• For this reason alone, the AO was not justified in law in making an addition by invoking the provisions of section 69.
  • The amount of Rs.13,10,000 (i.e., Rs.17,10,000 – Rs.4,00,000) shown as “advance paid towards purchase of land”, in the balance sheet was the advance amount which was given to one Shri H T Narayana Reddy in FY 2005-2006 for the purpose of purchasing land.
  • Since the sale did not go through, out of an amount of Rs.17,10,000, a sum of Rs.4,00,000 was repaid to the assessee by Shri H T Narayana Reddy in the relevant assessment year and balance amount was given to the assessee by Shri H T Narayana Reddy in AY 2011-2012
  • The advance paid by the assessee to Shri Narayana Reddy during AY 2006-2007 was stated to be out of sale proceeds of land belonging to the assessee and her son.
  • Since it was clear that the amount was advanced for purchase of land in assessment year 2006- 2007, addition u/s 69 amounting to Rs.17,10,000 could not be made for the relevant AY, viz., 2008- 2009.
  • It was ordered accordingly.

Observations of ITAT regarding Unexplained investment u/s 69 amounting to Rs.5,00,000

  • The AO based on the AIR information, had added a sum of Rs.5 lakh as unexplained investments in mutual funds and bank deposits.
  • It was clear that the assessee had received back a sum of Rs.4 lakh being part of advance amount paid to Shri Narayana Reddy.
  • This amount of Rs 4 lakh received from Shri Narayana Reddy was invested in mutual funds.
  • With regard to the bank deposit of Rs 1 lakh, the AO had erroneously come to the conclusion that the assessee had made bank deposit of Rs 1 lakh.
  • The AO himself in the impugned assessment order had found that on verification of assessee’s bank account, there was no such bank deposit of Rs.1 lakh.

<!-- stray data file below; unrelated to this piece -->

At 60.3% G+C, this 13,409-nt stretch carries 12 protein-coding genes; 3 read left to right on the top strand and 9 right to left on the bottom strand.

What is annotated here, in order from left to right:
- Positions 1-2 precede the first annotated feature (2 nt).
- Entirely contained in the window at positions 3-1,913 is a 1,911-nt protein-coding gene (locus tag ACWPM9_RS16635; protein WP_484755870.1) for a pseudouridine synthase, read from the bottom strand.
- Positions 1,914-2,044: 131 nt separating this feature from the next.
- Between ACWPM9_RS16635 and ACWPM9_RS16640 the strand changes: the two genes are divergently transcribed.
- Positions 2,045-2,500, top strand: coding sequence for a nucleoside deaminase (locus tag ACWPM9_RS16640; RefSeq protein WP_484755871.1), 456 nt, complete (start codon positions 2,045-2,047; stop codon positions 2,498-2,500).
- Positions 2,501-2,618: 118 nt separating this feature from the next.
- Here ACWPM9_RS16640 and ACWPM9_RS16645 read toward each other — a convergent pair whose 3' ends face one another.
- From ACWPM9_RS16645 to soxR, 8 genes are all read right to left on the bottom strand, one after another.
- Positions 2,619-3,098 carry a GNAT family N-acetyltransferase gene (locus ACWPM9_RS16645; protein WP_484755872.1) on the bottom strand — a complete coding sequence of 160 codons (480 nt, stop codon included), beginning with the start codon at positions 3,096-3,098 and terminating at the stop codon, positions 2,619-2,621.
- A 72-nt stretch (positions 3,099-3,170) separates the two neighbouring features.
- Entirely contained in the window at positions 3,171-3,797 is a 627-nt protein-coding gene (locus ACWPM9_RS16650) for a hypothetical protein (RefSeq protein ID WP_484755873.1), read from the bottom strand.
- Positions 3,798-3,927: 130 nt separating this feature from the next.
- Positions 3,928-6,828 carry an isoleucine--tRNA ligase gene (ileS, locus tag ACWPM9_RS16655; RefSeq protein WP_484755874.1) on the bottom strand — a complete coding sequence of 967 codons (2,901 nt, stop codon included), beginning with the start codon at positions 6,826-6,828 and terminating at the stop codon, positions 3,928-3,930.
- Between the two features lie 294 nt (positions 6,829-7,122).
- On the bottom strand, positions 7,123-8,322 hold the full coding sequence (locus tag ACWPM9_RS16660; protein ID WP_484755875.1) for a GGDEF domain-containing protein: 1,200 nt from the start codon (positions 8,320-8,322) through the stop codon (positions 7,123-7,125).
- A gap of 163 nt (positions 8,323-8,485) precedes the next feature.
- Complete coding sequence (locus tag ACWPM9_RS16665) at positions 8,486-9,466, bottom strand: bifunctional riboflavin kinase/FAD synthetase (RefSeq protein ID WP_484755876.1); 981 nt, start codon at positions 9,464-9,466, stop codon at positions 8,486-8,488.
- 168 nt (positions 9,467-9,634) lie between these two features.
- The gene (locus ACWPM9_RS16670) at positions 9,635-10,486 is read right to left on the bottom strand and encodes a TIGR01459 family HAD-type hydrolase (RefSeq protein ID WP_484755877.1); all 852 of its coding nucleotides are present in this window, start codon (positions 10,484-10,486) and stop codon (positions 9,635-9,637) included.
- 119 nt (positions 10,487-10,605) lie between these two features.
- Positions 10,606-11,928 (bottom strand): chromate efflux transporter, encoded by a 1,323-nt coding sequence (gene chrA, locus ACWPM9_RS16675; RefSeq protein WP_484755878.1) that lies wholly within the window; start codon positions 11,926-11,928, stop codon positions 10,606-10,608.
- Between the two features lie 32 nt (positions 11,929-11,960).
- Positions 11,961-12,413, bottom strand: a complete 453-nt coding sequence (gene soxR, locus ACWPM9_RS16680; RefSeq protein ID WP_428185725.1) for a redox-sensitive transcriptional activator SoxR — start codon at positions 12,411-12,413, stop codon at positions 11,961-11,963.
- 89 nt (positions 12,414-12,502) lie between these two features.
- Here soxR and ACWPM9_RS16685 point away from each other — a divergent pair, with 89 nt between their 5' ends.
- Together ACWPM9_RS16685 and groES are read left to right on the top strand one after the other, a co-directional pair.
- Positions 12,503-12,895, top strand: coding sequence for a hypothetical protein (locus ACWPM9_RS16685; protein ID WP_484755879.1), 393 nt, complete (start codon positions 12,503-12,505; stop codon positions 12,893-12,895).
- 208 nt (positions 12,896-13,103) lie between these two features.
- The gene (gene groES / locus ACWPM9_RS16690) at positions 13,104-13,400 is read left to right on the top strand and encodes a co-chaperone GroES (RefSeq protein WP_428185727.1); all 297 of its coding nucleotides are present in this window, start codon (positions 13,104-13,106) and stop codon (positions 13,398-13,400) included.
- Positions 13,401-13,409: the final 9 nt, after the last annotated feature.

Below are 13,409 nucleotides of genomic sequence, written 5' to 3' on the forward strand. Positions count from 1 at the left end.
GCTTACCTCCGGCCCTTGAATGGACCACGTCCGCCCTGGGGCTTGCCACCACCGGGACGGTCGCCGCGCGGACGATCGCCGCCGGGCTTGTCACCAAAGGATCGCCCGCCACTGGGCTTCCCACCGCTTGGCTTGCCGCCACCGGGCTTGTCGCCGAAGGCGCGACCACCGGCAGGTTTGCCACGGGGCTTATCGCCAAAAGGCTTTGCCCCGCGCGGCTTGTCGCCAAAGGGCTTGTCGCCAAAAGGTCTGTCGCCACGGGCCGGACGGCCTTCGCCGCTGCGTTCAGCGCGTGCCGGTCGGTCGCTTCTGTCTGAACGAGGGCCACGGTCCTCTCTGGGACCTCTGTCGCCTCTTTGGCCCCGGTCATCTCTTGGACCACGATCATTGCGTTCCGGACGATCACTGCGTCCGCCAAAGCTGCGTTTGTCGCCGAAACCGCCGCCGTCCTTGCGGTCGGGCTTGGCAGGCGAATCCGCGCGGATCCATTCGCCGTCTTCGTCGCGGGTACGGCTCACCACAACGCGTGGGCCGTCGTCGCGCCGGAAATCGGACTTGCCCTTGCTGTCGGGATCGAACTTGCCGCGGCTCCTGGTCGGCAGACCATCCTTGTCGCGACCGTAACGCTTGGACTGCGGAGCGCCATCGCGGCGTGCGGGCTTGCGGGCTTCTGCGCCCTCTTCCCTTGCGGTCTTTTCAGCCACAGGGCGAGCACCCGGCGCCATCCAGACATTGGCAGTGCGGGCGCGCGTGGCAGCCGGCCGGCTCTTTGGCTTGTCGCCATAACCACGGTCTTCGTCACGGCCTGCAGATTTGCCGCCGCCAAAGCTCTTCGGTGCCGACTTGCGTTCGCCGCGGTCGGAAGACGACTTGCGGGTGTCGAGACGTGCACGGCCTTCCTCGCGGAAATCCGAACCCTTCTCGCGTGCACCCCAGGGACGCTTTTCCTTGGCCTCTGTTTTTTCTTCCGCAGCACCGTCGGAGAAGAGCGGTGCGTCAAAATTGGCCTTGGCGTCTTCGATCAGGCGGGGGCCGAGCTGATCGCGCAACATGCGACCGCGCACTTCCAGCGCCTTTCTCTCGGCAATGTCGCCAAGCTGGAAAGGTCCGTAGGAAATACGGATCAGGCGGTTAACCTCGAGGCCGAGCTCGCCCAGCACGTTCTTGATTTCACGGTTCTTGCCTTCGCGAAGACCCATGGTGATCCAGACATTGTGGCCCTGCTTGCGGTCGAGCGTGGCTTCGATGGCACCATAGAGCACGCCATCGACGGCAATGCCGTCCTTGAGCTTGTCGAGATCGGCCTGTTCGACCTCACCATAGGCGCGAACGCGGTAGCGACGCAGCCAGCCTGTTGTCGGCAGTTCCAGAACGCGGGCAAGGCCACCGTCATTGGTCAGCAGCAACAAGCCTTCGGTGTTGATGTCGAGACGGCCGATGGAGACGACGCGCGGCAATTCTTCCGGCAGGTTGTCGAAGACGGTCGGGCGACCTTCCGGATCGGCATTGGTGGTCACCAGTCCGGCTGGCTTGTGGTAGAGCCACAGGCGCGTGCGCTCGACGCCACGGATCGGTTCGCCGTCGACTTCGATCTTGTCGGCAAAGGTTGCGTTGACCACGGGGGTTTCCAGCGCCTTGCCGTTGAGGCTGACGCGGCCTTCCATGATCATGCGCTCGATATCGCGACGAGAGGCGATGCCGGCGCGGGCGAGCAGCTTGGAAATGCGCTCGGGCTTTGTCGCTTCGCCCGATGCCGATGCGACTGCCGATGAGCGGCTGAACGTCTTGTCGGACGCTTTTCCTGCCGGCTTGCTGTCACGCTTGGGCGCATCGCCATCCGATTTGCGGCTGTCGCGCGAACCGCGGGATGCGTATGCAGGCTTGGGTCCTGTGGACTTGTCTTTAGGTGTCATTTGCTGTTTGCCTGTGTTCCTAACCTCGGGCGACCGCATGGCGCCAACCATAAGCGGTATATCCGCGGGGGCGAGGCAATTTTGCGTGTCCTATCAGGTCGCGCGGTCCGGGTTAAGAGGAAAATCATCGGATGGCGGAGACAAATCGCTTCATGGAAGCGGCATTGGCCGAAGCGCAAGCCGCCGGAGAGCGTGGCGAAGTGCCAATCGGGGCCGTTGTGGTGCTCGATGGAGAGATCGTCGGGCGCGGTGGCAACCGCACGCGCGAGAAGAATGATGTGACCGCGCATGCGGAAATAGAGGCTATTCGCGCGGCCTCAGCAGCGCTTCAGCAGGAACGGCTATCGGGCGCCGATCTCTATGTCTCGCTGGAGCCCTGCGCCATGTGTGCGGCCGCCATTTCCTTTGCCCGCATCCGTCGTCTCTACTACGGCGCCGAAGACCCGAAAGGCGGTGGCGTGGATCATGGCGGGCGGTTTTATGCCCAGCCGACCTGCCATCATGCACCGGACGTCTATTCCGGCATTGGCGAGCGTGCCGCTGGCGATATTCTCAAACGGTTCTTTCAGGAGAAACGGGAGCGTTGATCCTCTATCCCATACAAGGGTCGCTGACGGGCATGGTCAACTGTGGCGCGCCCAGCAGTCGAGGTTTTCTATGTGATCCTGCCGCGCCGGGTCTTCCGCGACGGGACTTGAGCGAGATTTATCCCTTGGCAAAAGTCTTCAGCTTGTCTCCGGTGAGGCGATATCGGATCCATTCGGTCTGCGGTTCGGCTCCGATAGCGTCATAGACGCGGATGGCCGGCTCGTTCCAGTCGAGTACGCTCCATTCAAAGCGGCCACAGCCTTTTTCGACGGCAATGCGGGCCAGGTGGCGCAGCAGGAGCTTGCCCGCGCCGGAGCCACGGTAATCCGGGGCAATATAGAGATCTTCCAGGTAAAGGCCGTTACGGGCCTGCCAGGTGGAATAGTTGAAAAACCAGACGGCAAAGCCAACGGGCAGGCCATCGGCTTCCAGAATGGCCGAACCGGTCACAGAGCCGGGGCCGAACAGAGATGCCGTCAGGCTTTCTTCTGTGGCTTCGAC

• Therefore, only the investment made during relevant AY was with reference to mutual funds amounting to Rs 4 lakh.
  • The investment in mutual funds was explained by the amount of Rs 4 lakh received by the assessee from Shri Narayana Reddy during the relevant AY.
  • Therefore, the addition of Rs 5 lakh was unwarranted u/s 69 and ITAT deleted the same.

Observations of ITAT regarding Addition u/s 68 amounting to Rs.50,000

  • The AO in the impugned assessment order had made addition of Rs.50,000 as unexplained cash credits in the bank account of the assessee.
  • The said amount was deposited in Karnataka Bank saving bank account on 07.04.2007 (cash deposit).
  • Before the AO, the assessee had stated that the assessee was unable to recollect the source of cash deposit.
  • This was due to old age and the recent surgery she had undertaken, which had resulted into loss of memory.
  • It was stated that the cash deposit of Rs 50,000 made by the assessee could be explained as part of past savings and other receipts.
  • Since the assessee had not given any details with regard to the cash deposits of Rs.50,000 ITAT confirmed this addition.

In conclusion, Memory Loss is not valid explanation for not explaining Cash Deposit Source